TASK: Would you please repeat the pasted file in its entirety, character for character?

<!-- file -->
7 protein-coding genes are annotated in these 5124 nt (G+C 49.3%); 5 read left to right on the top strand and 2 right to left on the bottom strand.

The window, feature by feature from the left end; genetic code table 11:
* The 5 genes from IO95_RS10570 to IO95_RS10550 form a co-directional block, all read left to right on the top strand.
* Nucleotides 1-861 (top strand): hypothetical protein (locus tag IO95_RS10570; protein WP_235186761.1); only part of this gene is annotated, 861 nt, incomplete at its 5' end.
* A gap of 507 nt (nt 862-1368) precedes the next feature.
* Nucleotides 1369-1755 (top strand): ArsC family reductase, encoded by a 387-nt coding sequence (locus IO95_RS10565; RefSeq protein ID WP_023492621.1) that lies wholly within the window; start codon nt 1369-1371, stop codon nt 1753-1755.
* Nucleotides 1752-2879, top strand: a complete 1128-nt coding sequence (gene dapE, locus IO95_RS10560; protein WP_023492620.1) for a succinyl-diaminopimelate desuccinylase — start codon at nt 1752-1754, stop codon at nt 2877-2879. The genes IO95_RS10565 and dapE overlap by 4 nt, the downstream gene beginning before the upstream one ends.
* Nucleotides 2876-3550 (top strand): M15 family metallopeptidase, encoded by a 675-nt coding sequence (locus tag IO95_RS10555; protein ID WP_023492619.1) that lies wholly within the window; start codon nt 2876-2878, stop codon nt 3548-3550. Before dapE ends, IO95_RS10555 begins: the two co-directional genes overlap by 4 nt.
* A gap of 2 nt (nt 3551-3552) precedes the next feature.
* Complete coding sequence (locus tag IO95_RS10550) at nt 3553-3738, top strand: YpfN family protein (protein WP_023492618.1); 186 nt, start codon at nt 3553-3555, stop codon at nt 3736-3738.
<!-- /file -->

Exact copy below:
7 protein-coding genes are annotated in these 5124 nt (G+C 49.3%); 5 read left to right on the top strand and 2 right to left on the bottom strand.

The window, feature by feature from the left end; genetic code table 11:
* The 5 genes from IO95_RS10570 to IO95_RS10550 form a co-directional block, all read left to right on the top strand.
* Nucleotides 1-861 (top strand): hypothetical protein (locus tag IO95_RS10570; protein WP_235186761.1); only part of this gene is annotated, 861 nt, incomplete at its 5' end.
* A gap of 507 nt (nt 862-1368) precedes the next feature.
* Nucleotides 1369-1755 (top strand): ArsC family reductase, encoded by a 387-nt coding sequence (locus IO95_RS10565; RefSeq protein ID WP_023492621.1) that lies wholly within the window; start codon nt 1369-1371, stop codon nt 1753-1755.
* Nucleotides 1752-2879, top strand: a complete 1128-nt coding sequence (gene dapE, locus IO95_RS10560; protein WP_023492620.1) for a succinyl-diaminopimelate desuccinylase — start codon at nt 1752-1754, stop codon at nt 2877-2879. The genes IO95_RS10565 and dapE overlap by 4 nt, the downstream gene beginning before the upstream one ends.
* Nucleotides 2876-3550 (top strand): M15 family metallopeptidase, encoded by a 675-nt coding sequence (locus tag IO95_RS10555; protein ID WP_023492619.1) that lies wholly within the window; start codon nt 2876-2878, stop codon nt 3548-3550. Before dapE ends, IO95_RS10555 begins: the two co-directional genes overlap by 4 nt.
* A gap of 2 nt (nt 3551-3552) precedes the next feature.
* Complete coding sequence (locus tag IO95_RS10550) at nt 3553-3738, top strand: YpfN family protein (protein WP_023492618.1); 186 nt, start codon at nt 3553-3555, stop codon at nt 3736-3738.